My point is simply that EI would have plenty of money had it not been raided. And well I applaud the idea of looking forward it does ring a little churlish to my ears to suggest that: oh well that is all in the past and now after having ripped off both employees and employers by raiding the money from the EI fund that we should be lectured by the good Doctor about “tough choices.”
Perhaps I would have more sympathy if the good Doctor had gotten out of bed to complain on his blog about the raiding of the EI fund. Unfortunately all we got from him was a deafening silence. Yes I am afraid that in this life in certain circumstance we must make judgements not simply about what was said at the time but also what was not said.
Then, after the fact when it came to, by his own admission, spending a trivial extra amount of money on a trivial extra number of unemployed he spent the better part of SIX blog posts railing against the idea because…wait for it…it ***might***, in the future, distort the incentives of the labour market for a minuscule (by his own admission) amount of unemployed.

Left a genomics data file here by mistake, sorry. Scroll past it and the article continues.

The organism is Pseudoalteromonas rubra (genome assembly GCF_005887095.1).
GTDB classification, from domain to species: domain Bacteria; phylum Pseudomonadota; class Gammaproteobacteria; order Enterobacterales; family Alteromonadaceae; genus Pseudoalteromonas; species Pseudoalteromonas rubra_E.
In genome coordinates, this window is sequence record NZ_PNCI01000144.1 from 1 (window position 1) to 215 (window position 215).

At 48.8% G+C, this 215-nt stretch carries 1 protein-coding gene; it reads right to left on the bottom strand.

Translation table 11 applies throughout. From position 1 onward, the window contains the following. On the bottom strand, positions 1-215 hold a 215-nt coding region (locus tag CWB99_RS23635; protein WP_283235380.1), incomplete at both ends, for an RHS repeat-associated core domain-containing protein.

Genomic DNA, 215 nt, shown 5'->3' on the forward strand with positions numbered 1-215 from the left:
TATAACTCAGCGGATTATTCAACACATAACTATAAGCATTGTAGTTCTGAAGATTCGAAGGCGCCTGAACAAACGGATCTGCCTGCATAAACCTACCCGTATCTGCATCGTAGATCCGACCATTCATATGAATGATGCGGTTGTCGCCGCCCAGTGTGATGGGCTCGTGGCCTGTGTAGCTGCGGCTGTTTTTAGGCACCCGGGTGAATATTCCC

So, no I do not think the doctor is credible, and I do not think he is an honest broker, and I further do not think that he just trying to be realistic, helpful or otherwise. I do think he has a political agenda to promote (as do I) as is his right! But there is a certain choosing of sides in this life and he has chosen his side (or compound angle) and I have chosen mine.
So you are welcome to comment here any time you like (I will even give you a full blog post of your own if you like). But on one condition. You admit life is political and that Doctors, whether they touch the dirt, or the heavens, or prescribe pills have their political preferences and that colours their judgement because even if we agree on the facts there is no objective way to discern what is the CORRECT interpretation of the social origins and the consequences of those facts.
Far more intelligent people then myself understand this basic existential fact of human existence…so ought you and the good doctor.